NaNoWriMo 2017 – so how was it for you?
Of a fashion …
I’d like to say I think I’ve cracked it, but it was still very, very hard work.
It was still hard to make my own writing a priority, even though it was for a contracted book, when I have paid editing and proofreading work also on deadline. I think this surprised me the most, that even though I have a guaranteed income, my own writing work was still very, very easy to slide down the priority list.
During this time we had some personal upheaval that resulted in several round trips to places as far afield as Cheadle, Nottingham and York. I did take work with me, but with the dog in the back of the car fretting for a walk or wondering where his dad was (usually in meetings), it was difficult to concentrate.
We have both also been quite poorly with very bad colds. This knocked me out for a few days certainly.
And, of course, I had paid editing and proofreading jobs clamouring for attention the whole time.
So despite the fact that, once again, being dogmatic, at least trying to make it a priority, and using Scrivener still didn’t tie my leg to the leg of the chair, I’m quite pleased that I eventually finished the 2017 challenge with 50,008 words and – more importantly – the best part of a contracted non-fiction book that’s due in on 1 March 2018.
My contracted book is for 50,000 words, and it’s a heavily researched project. About halfway through the month, my writing took over my research, I ran out of things to write, and I started to panic that I wouldn’t finish NaNo and I wouldn’t have enough material for my book.
I do have several books on the subject and quite a few leaflets that I hadn’t even started to read yet, though. And when I did start to read it all, the research well was refilled. And by the end of the month, I may have achieved my initial 50,000 words, but I think I also have sufficient material now for a further 20,000 words at least.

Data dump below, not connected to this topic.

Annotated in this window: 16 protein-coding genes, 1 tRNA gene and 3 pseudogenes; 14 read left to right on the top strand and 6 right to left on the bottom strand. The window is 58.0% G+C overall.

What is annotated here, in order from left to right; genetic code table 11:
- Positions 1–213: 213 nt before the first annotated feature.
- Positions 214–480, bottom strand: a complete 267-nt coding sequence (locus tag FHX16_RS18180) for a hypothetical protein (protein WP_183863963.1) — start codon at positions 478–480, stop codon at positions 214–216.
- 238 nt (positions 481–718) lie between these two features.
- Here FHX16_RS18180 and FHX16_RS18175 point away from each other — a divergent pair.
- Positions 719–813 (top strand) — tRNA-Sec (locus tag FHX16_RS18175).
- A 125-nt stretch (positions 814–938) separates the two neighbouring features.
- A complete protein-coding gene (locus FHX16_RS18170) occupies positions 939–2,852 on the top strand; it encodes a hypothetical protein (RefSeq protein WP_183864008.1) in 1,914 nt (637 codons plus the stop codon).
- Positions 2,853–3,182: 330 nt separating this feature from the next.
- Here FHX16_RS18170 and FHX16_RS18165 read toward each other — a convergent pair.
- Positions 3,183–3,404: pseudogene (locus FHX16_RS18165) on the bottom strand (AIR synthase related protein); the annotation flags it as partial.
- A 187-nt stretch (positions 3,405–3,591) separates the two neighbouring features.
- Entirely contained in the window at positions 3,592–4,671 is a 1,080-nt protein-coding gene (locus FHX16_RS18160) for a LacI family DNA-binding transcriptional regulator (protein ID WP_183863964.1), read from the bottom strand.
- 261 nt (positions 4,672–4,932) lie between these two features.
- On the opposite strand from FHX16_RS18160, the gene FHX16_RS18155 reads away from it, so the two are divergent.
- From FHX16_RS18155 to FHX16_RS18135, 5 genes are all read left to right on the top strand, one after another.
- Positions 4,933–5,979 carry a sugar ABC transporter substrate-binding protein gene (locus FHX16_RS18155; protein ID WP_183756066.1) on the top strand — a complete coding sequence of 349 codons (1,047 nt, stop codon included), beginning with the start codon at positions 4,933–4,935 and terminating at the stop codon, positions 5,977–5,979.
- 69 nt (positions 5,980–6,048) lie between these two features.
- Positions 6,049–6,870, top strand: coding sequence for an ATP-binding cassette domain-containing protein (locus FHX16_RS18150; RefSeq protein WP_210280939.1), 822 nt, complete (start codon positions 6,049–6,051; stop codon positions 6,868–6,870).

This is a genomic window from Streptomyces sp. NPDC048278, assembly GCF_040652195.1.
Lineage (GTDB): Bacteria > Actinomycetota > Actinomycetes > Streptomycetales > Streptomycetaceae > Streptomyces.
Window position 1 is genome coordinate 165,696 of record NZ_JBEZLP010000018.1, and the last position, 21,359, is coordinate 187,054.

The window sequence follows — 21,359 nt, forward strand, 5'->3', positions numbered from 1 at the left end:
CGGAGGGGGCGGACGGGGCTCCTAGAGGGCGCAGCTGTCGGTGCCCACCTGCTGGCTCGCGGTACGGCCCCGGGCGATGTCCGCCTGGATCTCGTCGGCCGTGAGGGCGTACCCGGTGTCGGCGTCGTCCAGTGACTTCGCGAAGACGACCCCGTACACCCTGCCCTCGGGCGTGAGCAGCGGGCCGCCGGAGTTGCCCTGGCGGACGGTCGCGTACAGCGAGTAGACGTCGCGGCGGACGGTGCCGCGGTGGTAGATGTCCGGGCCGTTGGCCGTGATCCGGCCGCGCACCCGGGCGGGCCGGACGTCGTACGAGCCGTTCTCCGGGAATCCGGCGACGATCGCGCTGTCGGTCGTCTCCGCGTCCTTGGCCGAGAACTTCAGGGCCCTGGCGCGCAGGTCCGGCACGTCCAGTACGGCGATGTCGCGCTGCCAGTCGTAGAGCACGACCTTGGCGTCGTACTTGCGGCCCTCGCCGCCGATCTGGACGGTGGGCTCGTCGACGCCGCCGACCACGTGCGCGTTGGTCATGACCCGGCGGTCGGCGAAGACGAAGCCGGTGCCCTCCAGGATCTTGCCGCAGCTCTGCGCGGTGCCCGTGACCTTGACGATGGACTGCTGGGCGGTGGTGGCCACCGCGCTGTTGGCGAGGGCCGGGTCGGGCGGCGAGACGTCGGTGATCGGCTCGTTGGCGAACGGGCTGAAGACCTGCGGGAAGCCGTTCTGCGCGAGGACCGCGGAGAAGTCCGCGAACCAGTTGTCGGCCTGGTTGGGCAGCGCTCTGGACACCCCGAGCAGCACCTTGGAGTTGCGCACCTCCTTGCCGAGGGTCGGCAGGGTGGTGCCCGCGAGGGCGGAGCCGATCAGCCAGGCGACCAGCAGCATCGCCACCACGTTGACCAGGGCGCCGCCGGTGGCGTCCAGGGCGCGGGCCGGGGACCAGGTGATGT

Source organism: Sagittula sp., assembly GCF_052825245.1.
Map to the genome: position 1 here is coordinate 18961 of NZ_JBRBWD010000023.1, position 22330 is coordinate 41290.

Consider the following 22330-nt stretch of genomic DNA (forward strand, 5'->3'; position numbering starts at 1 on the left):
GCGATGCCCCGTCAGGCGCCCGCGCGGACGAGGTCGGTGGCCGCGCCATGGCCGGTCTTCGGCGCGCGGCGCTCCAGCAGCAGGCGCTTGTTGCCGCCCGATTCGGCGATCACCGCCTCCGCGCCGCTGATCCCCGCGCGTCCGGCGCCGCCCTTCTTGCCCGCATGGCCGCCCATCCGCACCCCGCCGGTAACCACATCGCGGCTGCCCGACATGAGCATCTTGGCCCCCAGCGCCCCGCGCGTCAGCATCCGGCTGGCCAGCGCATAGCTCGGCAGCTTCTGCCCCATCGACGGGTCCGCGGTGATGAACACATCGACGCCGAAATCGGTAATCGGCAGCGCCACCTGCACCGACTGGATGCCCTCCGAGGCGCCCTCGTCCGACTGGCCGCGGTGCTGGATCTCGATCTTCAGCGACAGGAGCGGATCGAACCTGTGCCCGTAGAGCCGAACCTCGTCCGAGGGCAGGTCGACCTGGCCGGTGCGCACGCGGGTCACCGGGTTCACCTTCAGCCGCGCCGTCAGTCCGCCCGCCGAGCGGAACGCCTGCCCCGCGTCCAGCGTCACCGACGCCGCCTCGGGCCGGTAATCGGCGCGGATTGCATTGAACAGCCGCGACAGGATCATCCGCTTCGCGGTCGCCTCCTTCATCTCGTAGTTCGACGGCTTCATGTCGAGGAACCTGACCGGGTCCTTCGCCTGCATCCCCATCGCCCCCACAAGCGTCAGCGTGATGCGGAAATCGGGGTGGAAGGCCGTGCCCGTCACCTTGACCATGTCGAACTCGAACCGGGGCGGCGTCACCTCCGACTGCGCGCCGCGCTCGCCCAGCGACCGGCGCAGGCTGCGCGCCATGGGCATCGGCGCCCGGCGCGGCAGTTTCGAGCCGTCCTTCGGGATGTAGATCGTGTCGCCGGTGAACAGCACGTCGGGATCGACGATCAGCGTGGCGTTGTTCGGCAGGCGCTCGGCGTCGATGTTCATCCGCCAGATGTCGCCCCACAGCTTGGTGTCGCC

This is good. It is always much better to have too much material and cut it down than to have too little material and pad it out. And hopefully it will make for a much tighter finished product. I won’t waste the cut material either, I’ll see if I can interest any magazines in articles on the topics covered – or maybe a short story or a serial.
At the end of NaNo, I entered in my 50,008 words and, as usual, NaNo asked me to upload the words to verify my figure … and it came up 49,993! Oh no! I checked it and checked it, and my Scrivener file and my Word file (exported to by Scrivener) both said 50,008 words. I was mortified …
… so I cheated and added a few quick brown foxes at the end to bring it over the 50,008 words again.
Sorry about that folks. If I’d had the time, I would have written another paragraph, just to be sure. But it was 5pm and we had another appointment at 6pm yesterday, then I had to take the poet to band practice at 7pm, do the weekly shopping, and pick him up again at 9pm. We got in at 9:30pm, put the shopping away, and collapsed in front of a recording of this week’s Peaky Blinders.
So, I am sorry, but yes I cheated. I hope you won’t hold it against me. 🙂
Congratulations to all of my fellow NaNoWriMoErs, regardless of whether or not you won – as I’ve said for the previous four or five years, it’s the taking part that counts and if you end up with more words at the end of the month than you started with at the beginning of the month, then it’s still a win.
How was it for you?